Tales by Hans Christian Andersen (1872)
Traditionally during Christmas angels were placed upon the top of a Christmas tree to represent the heavenly host, this was a custom which began in the Upper Rhineland during the 18th Century, and was introduced to the United Kingdom by Prince Albert. The Angel in the picture was illustrated by Eleanor Vere Boyle, one of the most famous female artists of the 1860’s. She was the first British artist to illustrate the stories of Hans Christian Andersen, and set a standard for all other Andersen illustrations. As a wife of an aristocrat (Richard Cavendish Boyle, the Earl of Cork), and a woman, she famously used her initials, rather than her full name to mask her identity.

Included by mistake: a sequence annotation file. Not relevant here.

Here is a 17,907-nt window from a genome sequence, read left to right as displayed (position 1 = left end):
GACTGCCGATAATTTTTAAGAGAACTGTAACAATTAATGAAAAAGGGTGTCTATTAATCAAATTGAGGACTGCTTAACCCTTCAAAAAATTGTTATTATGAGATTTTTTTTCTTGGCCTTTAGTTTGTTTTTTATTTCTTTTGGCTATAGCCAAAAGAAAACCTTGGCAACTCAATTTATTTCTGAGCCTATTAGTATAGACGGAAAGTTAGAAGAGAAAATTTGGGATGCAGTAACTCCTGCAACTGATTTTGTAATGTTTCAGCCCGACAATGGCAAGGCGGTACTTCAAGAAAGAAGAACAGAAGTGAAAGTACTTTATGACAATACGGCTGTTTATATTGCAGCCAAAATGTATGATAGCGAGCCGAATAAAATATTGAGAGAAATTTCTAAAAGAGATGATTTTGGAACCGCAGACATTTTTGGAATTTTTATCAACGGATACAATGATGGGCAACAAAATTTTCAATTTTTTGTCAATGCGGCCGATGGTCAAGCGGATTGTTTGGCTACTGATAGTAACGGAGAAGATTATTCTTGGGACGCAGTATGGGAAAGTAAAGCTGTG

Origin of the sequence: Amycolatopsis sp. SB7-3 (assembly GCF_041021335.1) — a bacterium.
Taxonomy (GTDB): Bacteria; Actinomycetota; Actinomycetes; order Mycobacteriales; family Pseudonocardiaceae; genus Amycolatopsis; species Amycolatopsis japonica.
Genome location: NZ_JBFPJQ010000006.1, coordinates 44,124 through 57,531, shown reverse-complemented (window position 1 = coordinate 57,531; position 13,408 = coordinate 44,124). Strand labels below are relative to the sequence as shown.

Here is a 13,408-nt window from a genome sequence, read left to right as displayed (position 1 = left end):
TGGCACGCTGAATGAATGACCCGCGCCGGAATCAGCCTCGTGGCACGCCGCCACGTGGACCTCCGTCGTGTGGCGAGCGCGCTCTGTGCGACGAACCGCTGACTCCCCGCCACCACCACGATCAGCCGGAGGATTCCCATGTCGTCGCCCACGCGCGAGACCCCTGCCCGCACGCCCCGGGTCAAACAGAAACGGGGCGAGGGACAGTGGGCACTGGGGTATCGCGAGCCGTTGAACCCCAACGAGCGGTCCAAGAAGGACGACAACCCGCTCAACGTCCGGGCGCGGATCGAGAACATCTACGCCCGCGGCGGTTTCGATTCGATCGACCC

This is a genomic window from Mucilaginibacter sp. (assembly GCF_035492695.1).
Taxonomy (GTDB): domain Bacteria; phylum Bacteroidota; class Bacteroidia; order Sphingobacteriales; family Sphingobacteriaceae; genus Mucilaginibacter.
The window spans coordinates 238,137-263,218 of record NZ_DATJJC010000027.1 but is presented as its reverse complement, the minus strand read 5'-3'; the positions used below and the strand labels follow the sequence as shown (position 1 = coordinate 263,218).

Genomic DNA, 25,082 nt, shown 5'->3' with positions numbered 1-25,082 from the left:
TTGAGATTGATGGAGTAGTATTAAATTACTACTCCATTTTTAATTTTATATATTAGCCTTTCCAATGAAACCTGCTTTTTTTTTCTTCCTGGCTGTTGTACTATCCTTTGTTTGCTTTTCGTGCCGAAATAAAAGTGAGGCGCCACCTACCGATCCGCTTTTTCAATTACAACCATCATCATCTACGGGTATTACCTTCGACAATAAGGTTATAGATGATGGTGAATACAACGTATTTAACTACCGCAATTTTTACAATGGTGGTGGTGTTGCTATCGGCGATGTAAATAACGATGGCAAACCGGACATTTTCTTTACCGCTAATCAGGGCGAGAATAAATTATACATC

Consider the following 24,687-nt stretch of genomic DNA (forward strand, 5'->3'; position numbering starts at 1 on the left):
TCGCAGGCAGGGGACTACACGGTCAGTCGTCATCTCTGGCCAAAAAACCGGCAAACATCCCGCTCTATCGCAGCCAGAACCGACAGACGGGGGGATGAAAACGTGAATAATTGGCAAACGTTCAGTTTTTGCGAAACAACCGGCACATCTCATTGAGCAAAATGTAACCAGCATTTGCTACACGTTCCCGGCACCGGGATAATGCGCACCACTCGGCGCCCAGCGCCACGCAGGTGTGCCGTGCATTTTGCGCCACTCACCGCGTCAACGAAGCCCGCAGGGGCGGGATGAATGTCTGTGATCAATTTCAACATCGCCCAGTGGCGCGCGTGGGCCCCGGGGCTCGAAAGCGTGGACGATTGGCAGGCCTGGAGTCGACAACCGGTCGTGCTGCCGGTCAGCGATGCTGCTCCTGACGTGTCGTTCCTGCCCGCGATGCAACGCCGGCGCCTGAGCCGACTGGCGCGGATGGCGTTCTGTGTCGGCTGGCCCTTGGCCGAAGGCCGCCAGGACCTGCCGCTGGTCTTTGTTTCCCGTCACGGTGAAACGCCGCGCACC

Hans Christian Andersen wrote ‘The Angel’ about a dead child and an angel gathering flowers to carry to heaven in response to the death of the eldest daughter of his dearest friends – Edvard and Jette Collins in 1843. ‘Fairy tales’ by Hans Christian Andersen is part of the Oldham Bequest acquired by the Library in 1973, which makes up a large section of the Children’s and Juvenile Collections.